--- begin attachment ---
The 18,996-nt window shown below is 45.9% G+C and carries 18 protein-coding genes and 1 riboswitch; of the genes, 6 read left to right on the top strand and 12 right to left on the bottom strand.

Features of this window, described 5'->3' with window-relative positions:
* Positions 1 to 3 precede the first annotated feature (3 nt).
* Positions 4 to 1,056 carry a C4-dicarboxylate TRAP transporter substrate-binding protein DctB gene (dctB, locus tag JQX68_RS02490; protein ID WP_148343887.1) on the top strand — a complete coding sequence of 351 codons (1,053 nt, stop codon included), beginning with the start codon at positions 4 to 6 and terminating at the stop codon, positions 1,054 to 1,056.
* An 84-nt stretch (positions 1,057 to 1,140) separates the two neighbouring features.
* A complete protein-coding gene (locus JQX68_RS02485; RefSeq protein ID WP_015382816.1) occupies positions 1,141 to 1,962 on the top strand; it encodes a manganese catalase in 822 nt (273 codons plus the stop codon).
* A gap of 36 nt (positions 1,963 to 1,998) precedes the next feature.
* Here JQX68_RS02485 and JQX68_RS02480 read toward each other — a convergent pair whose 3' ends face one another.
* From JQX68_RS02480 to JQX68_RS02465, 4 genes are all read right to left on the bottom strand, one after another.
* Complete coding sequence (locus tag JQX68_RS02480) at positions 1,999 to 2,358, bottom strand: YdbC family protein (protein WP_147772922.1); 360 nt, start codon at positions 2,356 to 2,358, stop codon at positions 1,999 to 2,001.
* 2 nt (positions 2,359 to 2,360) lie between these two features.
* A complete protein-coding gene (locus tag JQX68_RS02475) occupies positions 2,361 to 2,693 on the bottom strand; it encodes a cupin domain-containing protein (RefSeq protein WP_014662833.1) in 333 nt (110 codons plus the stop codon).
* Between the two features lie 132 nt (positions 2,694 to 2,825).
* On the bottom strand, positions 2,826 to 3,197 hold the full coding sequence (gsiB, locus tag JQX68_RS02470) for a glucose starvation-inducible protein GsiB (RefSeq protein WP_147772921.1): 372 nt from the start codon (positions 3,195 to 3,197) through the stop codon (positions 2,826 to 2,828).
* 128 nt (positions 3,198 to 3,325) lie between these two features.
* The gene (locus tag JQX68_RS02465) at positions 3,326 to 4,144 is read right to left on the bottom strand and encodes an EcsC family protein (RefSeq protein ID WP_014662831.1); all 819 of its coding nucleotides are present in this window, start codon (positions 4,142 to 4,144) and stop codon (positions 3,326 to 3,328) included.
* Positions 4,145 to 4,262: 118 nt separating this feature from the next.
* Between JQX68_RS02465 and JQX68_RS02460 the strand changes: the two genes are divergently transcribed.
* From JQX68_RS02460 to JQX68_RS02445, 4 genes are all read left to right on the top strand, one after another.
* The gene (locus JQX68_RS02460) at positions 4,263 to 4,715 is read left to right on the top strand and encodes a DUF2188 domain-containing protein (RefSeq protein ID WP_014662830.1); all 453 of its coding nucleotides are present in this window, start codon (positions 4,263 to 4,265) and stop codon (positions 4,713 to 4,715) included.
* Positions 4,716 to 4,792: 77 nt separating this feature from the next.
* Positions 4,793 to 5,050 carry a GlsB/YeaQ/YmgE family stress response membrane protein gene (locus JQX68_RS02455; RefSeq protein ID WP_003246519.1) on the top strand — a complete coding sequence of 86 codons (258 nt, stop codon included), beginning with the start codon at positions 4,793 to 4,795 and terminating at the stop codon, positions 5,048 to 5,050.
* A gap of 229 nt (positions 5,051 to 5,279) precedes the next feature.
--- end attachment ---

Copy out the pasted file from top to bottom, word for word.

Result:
The 18,996-nt window shown below is 45.9% G+C and carries 18 protein-coding genes and 1 riboswitch; of the genes, 6 read left to right on the top strand and 12 right to left on the bottom strand.

Features of this window, described 5'->3' with window-relative positions:
* Positions 1 to 3 precede the first annotated feature (3 nt).
* Positions 4 to 1,056 carry a C4-dicarboxylate TRAP transporter substrate-binding protein DctB gene (dctB, locus tag JQX68_RS02490; protein ID WP_148343887.1) on the top strand — a complete coding sequence of 351 codons (1,053 nt, stop codon included), beginning with the start codon at positions 4 to 6 and terminating at the stop codon, positions 1,054 to 1,056.
* An 84-nt stretch (positions 1,057 to 1,140) separates the two neighbouring features.
* A complete protein-coding gene (locus JQX68_RS02485; RefSeq protein ID WP_015382816.1) occupies positions 1,141 to 1,962 on the top strand; it encodes a manganese catalase in 822 nt (273 codons plus the stop codon).
* A gap of 36 nt (positions 1,963 to 1,998) precedes the next feature.
* Here JQX68_RS02485 and JQX68_RS02480 read toward each other — a convergent pair whose 3' ends face one another.
* From JQX68_RS02480 to JQX68_RS02465, 4 genes are all read right to left on the bottom strand, one after another.
* Complete coding sequence (locus tag JQX68_RS02480) at positions 1,999 to 2,358, bottom strand: YdbC family protein (protein WP_147772922.1); 360 nt, start codon at positions 2,356 to 2,358, stop codon at positions 1,999 to 2,001.
* 2 nt (positions 2,359 to 2,360) lie between these two features.
* A complete protein-coding gene (locus tag JQX68_RS02475) occupies positions 2,361 to 2,693 on the bottom strand; it encodes a cupin domain-containing protein (RefSeq protein WP_014662833.1) in 333 nt (110 codons plus the stop codon).
* Between the two features lie 132 nt (positions 2,694 to 2,825).
* On the bottom strand, positions 2,826 to 3,197 hold the full coding sequence (gsiB, locus tag JQX68_RS02470) for a glucose starvation-inducible protein GsiB (RefSeq protein WP_147772921.1): 372 nt from the start codon (positions 3,195 to 3,197) through the stop codon (positions 2,826 to 2,828).
* 128 nt (positions 3,198 to 3,325) lie between these two features.
* The gene (locus tag JQX68_RS02465) at positions 3,326 to 4,144 is read right to left on the bottom strand and encodes an EcsC family protein (RefSeq protein ID WP_014662831.1); all 819 of its coding nucleotides are present in this window, start codon (positions 4,142 to 4,144) and stop codon (positions 3,326 to 3,328) included.
* Positions 4,145 to 4,262: 118 nt separating this feature from the next.
* Between JQX68_RS02465 and JQX68_RS02460 the strand changes: the two genes are divergently transcribed.
* From JQX68_RS02460 to JQX68_RS02445, 4 genes are all read left to right on the top strand, one after another.
* The gene (locus JQX68_RS02460) at positions 4,263 to 4,715 is read left to right on the top strand and encodes a DUF2188 domain-containing protein (RefSeq protein ID WP_014662830.1); all 453 of its coding nucleotides are present in this window, start codon (positions 4,263 to 4,265) and stop codon (positions 4,713 to 4,715) included.
* Positions 4,716 to 4,792: 77 nt separating this feature from the next.
* Positions 4,793 to 5,050 carry a GlsB/YeaQ/YmgE family stress response membrane protein gene (locus JQX68_RS02455; RefSeq protein ID WP_003246519.1) on the top strand — a complete coding sequence of 86 codons (258 nt, stop codon included), beginning with the start codon at positions 4,793 to 4,795 and terminating at the stop codon, positions 5,048 to 5,050.
* A gap of 229 nt (positions 5,051 to 5,279) precedes the next feature.